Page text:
This article summarizes what you need if you are going to set up your home or small business Network Attached Storage (NAS) to be accessible from the internet. Of course there are configuration differences based on your NAS or router manufacturer/model, but I will try to write this tutorial in general terms so it should cover the basics whatever hardware you have.
I will discuss these steps here:
1. set static IP for NAS
2. make NAS accessible outside of LAN
In most cases, NAS should connected directly to your router. Most NAS manufacturers provide their own software for initial NAS configuration (set IP etc.) so you, as an user, are able to login into the NAS and do further configuration that you need (create folders, users, give permissions, etc.). I do not want to cover this part because it really varies from NAS to NAS. If you are running DHCP on your router it may be that your NAS will have different IP in the future which can make it inaccessible for clients. That´s why I recommend that you set a static IP address for NAS. But do not do this by setting a static IP on NAS because if you will use an IP from your DHCP pool range you risk IP conflict with another device in your LAN. You may argue that if you use an IP out of your DHCP pool range you are safe. Partially yes, because you will not conflict with DHCP, but you are loosing track of IPs you set in that way (if you will have more devices set like that you simply have to have some excel document or some kind of records to track it). That's why I recommend you make an IP reservation on your router and reserve this IP (which is out of DHCP pool) based on MAC address. Most routers will support this feature. After you set this on the router, reboot the NAS to let changes apply.
So now your NAS has a static IP which makes it accessible by IP and we do not need to worry that the IP will be changed in the future. Right now if you type the NAS IP into browser, and your computer is connected to the same LAN, you should be able to reach logon screen asking for credentials.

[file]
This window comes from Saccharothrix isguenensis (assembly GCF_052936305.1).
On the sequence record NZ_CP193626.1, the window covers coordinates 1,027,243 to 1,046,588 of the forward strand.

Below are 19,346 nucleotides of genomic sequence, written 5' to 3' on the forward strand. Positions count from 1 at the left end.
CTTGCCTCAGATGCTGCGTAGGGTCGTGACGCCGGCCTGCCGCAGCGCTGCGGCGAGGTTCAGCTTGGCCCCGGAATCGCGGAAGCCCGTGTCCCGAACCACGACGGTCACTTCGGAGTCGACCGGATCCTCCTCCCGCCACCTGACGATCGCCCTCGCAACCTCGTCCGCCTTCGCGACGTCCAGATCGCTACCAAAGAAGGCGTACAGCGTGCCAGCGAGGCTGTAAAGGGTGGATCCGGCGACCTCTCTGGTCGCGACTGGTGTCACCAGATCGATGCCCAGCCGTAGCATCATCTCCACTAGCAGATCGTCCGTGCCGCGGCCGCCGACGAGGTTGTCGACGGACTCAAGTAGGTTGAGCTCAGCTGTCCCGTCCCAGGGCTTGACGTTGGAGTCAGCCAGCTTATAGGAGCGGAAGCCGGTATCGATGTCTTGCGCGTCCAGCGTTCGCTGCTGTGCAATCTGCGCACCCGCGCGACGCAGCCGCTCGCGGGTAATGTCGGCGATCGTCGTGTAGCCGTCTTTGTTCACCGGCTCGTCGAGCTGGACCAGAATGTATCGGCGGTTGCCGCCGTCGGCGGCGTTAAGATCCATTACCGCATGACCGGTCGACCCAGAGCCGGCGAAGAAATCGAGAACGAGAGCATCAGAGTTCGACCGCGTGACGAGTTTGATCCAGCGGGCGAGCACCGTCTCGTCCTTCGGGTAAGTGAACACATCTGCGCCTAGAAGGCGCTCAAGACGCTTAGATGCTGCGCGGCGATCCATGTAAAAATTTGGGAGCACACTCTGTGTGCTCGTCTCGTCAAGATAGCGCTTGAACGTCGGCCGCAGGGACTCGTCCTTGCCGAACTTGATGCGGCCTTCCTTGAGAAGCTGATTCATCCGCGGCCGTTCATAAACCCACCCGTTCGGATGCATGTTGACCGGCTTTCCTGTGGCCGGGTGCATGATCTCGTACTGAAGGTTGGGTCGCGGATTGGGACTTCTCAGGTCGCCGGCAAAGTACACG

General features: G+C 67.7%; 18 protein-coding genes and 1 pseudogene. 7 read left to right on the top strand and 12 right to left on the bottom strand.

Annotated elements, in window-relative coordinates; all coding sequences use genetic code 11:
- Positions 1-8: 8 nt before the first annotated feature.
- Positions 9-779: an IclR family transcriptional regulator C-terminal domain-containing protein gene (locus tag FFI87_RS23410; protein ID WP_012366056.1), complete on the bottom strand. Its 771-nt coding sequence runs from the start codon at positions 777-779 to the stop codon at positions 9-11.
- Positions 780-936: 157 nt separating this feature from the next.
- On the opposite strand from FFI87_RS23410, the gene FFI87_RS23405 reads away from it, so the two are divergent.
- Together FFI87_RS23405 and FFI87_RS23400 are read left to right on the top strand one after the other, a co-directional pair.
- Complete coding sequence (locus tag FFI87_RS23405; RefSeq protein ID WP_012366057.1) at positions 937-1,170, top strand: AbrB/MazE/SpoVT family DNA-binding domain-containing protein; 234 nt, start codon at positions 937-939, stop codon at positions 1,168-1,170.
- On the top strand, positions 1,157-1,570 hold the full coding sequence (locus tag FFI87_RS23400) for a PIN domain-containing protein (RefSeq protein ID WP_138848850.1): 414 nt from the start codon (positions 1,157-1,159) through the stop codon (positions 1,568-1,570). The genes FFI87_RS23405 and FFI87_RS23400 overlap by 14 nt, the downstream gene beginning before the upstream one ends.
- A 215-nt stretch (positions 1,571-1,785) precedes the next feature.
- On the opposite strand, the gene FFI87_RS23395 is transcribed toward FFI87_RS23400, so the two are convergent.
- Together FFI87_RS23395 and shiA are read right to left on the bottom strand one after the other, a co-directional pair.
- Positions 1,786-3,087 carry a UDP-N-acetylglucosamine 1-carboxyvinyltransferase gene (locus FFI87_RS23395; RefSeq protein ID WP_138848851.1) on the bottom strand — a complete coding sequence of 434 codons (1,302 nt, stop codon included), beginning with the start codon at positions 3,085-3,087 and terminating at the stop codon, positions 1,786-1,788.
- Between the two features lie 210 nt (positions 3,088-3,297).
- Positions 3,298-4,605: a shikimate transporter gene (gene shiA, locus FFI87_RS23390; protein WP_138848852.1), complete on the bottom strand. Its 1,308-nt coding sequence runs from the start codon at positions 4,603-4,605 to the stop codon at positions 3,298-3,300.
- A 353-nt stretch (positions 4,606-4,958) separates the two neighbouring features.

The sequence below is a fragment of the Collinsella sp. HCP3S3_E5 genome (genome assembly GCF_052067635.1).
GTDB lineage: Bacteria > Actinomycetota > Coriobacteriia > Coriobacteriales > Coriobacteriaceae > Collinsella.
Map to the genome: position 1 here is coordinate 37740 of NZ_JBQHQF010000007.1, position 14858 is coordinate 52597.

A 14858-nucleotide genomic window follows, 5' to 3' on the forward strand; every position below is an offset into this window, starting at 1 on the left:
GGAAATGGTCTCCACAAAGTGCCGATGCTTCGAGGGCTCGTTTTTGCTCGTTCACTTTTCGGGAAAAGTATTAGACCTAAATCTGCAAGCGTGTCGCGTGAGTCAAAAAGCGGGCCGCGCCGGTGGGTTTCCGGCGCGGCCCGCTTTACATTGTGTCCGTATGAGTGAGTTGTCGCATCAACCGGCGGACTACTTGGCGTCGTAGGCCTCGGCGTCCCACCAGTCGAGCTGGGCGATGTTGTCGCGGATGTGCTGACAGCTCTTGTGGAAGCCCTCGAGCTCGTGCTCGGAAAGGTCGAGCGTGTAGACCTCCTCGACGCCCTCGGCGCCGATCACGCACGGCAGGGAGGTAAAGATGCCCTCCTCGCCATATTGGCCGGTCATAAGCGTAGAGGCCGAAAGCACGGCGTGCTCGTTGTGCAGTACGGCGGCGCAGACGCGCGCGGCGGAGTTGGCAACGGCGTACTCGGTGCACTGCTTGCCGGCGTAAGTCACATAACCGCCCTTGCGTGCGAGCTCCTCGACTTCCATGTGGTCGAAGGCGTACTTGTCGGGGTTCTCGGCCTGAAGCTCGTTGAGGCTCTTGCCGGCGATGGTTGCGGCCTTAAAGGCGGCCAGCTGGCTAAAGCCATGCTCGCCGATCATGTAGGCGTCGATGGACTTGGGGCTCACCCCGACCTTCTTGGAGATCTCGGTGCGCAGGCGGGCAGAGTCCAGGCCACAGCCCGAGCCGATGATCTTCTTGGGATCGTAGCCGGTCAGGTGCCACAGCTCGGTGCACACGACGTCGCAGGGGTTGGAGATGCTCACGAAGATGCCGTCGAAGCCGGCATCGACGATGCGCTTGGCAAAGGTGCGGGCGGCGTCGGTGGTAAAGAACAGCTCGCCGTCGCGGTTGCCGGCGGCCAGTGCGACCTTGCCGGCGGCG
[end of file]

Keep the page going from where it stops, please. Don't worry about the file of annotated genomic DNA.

Now, how do you ensure you will be able to browse your NAS from outside your LAN and also why would you do this? The main reason probably will be you need to access your data, your business documents when you are home, or simply upload pictures you took minutes ago on your vacation, to your NAS.
As with every network communication, communication with your NAS is made on a particular port. You need to know this port for your NAS. The manufacturer should have the communication port in its documentation, or you can see it in the NAS menu. Ports usually are 80 or 8080 but for example Synology uses 5000. When you identify the appropriate port, you have to set this port to be forwarded to the IP your NAS is running on.
Lets see an example: router is 192.168.1.1, into router you have connected NAS with static IP 192.168.1.99 which is listening on port 5000 (because it´s Synology model), if you are inside your LAN, you do not need think about anything, just type 192.168.1.99 and you are in. But for requests from the internet this port is not open so you have to configure this directly on the router. In port forwarding configuration you set external and internal port to 5000, TCP protocol and point it to local IP address NAS is running on - 192.168.1.99.
If you have this done, you should be able to access your NAS from anywhere. But ...
... of course you cannot use your local IP (192.168.1.99), you have to point to your router and its external IP address (provided by your ISP). If you do not know it, simply google for "what is my IP" in your LAN and write the IP down. Then if you browse port 5000 on this IP you will reach your NAS (
). The only problem could be, as was mentioned in the first part in this article on setting up the NAS network configuration, if you do not have a static IP, which is commonly a paid additional service from your ISP, you can easily lose your connection because one day your ISP changes the IP (and you can bet when this happens, you are on business trip and desperately need to download your presentation - Murphy's Law :)). For this reason smart people developed DDNS, in short it is a client which periodically asks for your external IP and knows it. Then you are connecting not to IP, but to a hostname you registered and behind this hostname is your external IP, every time up to date. E.g. you register on DynDNS.org, and then you type your credentials (domain name, name and password) into your router (I guess it is a standard router feature most of the time). When this is done you are able to browse your NAS located in London from Miami using
I would higly recommand to use as much security as possible. Because if you allow public access to your NAS via the internet like this, it is in dangerous waters. So:
1. use HTTPS instead of HTTP (many products support this) so communication is encrypted and no one see your credentials as plain text
2. use strong password (length, complexity) and change it time to time
3. use additional login security (e.g. 2 step verification)
4. use custom port instead of standard if supported by NAS
Step by step configuration of static IP, port forwarding or DDNS registration and configuration is out of the scope of this article, but if any problems with this, I or any other EE experts will help, I am sure. Or maybe I will write a separate article in the future.
- helpfinder -